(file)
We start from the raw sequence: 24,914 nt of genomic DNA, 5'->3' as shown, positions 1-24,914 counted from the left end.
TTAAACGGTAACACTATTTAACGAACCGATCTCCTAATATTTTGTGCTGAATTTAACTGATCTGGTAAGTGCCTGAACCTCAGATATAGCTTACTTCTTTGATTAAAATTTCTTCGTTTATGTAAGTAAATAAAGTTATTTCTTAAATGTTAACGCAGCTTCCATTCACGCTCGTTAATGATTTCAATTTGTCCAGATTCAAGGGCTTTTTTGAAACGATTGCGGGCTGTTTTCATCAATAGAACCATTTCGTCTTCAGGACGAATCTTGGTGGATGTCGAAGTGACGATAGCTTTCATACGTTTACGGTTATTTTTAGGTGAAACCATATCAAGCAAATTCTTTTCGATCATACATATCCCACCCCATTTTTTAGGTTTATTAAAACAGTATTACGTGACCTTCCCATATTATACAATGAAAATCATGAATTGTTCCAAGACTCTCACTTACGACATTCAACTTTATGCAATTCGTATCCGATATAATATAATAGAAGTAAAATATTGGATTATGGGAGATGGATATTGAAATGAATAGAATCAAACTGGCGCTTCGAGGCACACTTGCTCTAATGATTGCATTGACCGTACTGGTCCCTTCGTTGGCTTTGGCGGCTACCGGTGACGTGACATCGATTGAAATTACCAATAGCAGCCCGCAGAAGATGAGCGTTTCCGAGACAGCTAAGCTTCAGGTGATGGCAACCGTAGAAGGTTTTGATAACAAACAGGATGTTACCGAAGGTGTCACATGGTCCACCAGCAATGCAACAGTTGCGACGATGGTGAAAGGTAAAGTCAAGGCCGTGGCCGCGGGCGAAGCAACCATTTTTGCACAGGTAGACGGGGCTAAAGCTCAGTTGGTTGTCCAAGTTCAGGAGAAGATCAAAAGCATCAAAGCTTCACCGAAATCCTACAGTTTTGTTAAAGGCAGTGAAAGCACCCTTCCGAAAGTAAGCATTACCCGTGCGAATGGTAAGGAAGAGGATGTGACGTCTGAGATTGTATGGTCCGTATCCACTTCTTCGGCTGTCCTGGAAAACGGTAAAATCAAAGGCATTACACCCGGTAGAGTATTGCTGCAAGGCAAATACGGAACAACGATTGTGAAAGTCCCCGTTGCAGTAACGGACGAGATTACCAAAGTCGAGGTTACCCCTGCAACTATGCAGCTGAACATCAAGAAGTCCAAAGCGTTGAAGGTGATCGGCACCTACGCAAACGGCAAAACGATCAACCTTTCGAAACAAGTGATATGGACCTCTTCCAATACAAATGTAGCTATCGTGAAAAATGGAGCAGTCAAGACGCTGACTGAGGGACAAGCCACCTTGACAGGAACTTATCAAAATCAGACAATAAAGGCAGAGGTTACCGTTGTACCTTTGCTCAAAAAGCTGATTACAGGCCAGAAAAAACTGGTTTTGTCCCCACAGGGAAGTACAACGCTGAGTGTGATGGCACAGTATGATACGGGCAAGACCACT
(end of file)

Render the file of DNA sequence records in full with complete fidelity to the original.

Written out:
We start from the raw sequence: 24,914 nt of genomic DNA, 5'->3' as shown, positions 1-24,914 counted from the left end.
TTAAACGGTAACACTATTTAACGAACCGATCTCCTAATATTTTGTGCTGAATTTAACTGATCTGGTAAGTGCCTGAACCTCAGATATAGCTTACTTCTTTGATTAAAATTTCTTCGTTTATGTAAGTAAATAAAGTTATTTCTTAAATGTTAACGCAGCTTCCATTCACGCTCGTTAATGATTTCAATTTGTCCAGATTCAAGGGCTTTTTTGAAACGATTGCGGGCTGTTTTCATCAATAGAACCATTTCGTCTTCAGGACGAATCTTGGTGGATGTCGAAGTGACGATAGCTTTCATACGTTTACGGTTATTTTTAGGTGAAACCATATCAAGCAAATTCTTTTCGATCATACATATCCCACCCCATTTTTTAGGTTTATTAAAACAGTATTACGTGACCTTCCCATATTATACAATGAAAATCATGAATTGTTCCAAGACTCTCACTTACGACATTCAACTTTATGCAATTCGTATCCGATATAATATAATAGAAGTAAAATATTGGATTATGGGAGATGGATATTGAAATGAATAGAATCAAACTGGCGCTTCGAGGCACACTTGCTCTAATGATTGCATTGACCGTACTGGTCCCTTCGTTGGCTTTGGCGGCTACCGGTGACGTGACATCGATTGAAATTACCAATAGCAGCCCGCAGAAGATGAGCGTTTCCGAGACAGCTAAGCTTCAGGTGATGGCAACCGTAGAAGGTTTTGATAACAAACAGGATGTTACCGAAGGTGTCACATGGTCCACCAGCAATGCAACAGTTGCGACGATGGTGAAAGGTAAAGTCAAGGCCGTGGCCGCGGGCGAAGCAACCATTTTTGCACAGGTAGACGGGGCTAAAGCTCAGTTGGTTGTCCAAGTTCAGGAGAAGATCAAAAGCATCAAAGCTTCACCGAAATCCTACAGTTTTGTTAAAGGCAGTGAAAGCACCCTTCCGAAAGTAAGCATTACCCGTGCGAATGGTAAGGAAGAGGATGTGACGTCTGAGATTGTATGGTCCGTATCCACTTCTTCGGCTGTCCTGGAAAACGGTAAAATCAAAGGCATTACACCCGGTAGAGTATTGCTGCAAGGCAAATACGGAACAACGATTGTGAAAGTCCCCGTTGCAGTAACGGACGAGATTACCAAAGTCGAGGTTACCCCTGCAACTATGCAGCTGAACATCAAGAAGTCCAAAGCGTTGAAGGTGATCGGCACCTACGCAAACGGCAAAACGATCAACCTTTCGAAACAAGTGATATGGACCTCTTCCAATACAAATGTAGCTATCGTGAAAAATGGAGCAGTCAAGACGCTGACTGAGGGACAAGCCACCTTGACAGGAACTTATCAAAATCAGACAATAAAGGCAGAGGTTACCGTTGTACCTTTGCTCAAAAAGCTGATTACAGGCCAGAAAAAACTGGTTTTGTCCCCACAGGGAAGTACAACGCTGAGTGTGATGGCACAGTATGATACGGGCAAGACCACT